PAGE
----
“Persons of Interest” is a weekly series exploring the lives of students, staff and faculty, both on- and off-campus.
BERKELEY — When Phil Broughton was diagnosed with Type II diabetes in 2009, an overwhelming sense of dread engulfed the 34-year-old campus staffer.
Unfazed by the potential perils of working with radioactive materials, the radiation safety specialist shuddered at the realization that he must break off his lifelong love affair with a certain sugar-spiked cola — over the years, Broughton’s childhood taste for fizzy drinks had morphed into a “six-pack-a-day soda habit.”
“Even more than the sugar, I was freaking out about how I’d get my caffeine fix because fatigue was a big problem,” recalls Broughton, whose long, demanding workdays were stretched by several hours in commuter traffic. “I needed the extra energy to help me focus and get through the day.”
Finding regular coffee-shop offerings bitterly unpalatable unless doctored with lashings of cream and sugar — not an option — Broughton’s polymath mind and tinkering tendencies spurred him to dive headlong into the art and chemistry of coffee to create his very own bean brew.
After 12 months of trial and error, Broughton perfected a cold-vacuum extraction process that takes up to 96 hours and uses six times more beans than conventional hot-drip brewing methods.
He christened his new elixir “Black Blood of the Earth.”
While your typical eight-ounce cup of coffee contains roughly 120 milligrams of caffeine, Black Blood delivers a high-octane caffeine jolt roughly 40 times that of garden-variety drip coffee by volume, according to its creator’s back-of-the-envelope calculations.
“The goal of my experiment was to concentrate the natural oils from the beans for maximum flavor, minimizing acidity and bitterness,” he says. “Hypercaffeination was just a nice bonus.”
“Black Blood” is now available in a handful of varietals, including “Death Wish,” which his bean supplier boasts is the most highly caffeinated, dark roast, organic coffee in the world.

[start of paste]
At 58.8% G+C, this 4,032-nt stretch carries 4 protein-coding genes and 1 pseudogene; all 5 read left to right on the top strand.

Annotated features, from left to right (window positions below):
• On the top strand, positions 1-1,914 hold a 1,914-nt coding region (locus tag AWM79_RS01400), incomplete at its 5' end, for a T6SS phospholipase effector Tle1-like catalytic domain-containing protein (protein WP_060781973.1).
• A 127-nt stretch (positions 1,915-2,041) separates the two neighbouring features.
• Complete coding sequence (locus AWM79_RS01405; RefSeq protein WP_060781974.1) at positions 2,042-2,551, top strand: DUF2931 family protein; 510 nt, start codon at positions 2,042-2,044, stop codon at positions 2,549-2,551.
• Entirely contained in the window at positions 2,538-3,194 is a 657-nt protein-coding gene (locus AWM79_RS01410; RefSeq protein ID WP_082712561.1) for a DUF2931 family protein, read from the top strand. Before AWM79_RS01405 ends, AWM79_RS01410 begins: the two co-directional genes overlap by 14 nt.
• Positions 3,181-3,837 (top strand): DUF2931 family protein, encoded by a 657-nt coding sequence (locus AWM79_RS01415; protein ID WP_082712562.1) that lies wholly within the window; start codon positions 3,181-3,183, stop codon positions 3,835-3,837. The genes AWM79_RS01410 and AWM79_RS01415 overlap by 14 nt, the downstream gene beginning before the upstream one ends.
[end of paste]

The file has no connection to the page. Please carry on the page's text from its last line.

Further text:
Broughton’s Funranium Labs website is routinely bombarded with refill orders from frenzied devotees coast to coast and regularly sends shipments to some 20 countries around the world.
In the interests of safety, and perhaps sanity, Broughton recommends consuming no more than 3.5 ounces of the coffee nectar per day, which in coffeehouse terms is roughly equivalent to a standard shot of espresso.
“Normally, I dilute mine three parts hot water to one part coffee, which makes it last long enough for me to take care of my morning email,” he says.
When he isn’t brewing up a storm, Broughton spends his campus workdays monitoring the use of radioactive materials and radiation-producing equipment, such as X-ray machines and particle accelerators, ensuring that staff are properly trained and detection instrumentation is maintained in good working order.
“When you come across something strange in back of a storage closet or some long-vacated room is setting of your radiation detector for no apparent reason, I’m the person you call to come take a look and solve the mystery,” Broughton says.
Born within earshot of NASA’s rocket-program launching pad in Cape Canaveral, extreme science has long been a way of life for Broughton.
Growing up in the Santa Cruz Mountains after his parents followed the semiconductor boom to Silicon Valley, he studied physics at UC Santa Cruz before earning a master’s in health physics from Oregon State.
“I got into all sorts of stuff as a kid and had plenty of misadventures while exploring the world around me,” Broughton says. “But if you don’t question, if you don’t tinker, then you don’t think about or discover the possibilities of what can be.”
In 2002, Broughton jumped at a yearlong research opportunity to work as a cryogenics technician at Amundsen-Scott South Pole Station in Antarctica. Blending work and play, he ended up moonlighting as the station’s bartender with experiments that stretched to liquid-nitrogen cocktails.
Before joining Berkeley’s Office of Environment, Health and Safety, his work with nuclear materials at Lawrence Livermore National Lab rendered him an “informed person” — the sensitive information knocking around his brain governed by national-security protocols until his last breath.
Today, he continues to work at Lawrence Livermore, schooling grad-student researchers in radiation-safety protocols while devoting one evening a week to teaching radiation safety at Las Positas Community College in Pleasanton. On occasion, he also conducts training sessions with UCPD’s bomb squad.
Although his work schedule remains as demanding as ever, Broughton, whose father’s diabetic condition went unnoticed for many years, is happy to report that his diabetes is under control — through a combination of medication, lifestyle and diet changes and a little help from “Black Blood of the Earth.”
“I saw the damage it caused with my dad and I saw my future, so I made some big changes to avoid the big problems waiting down the line,” he says.
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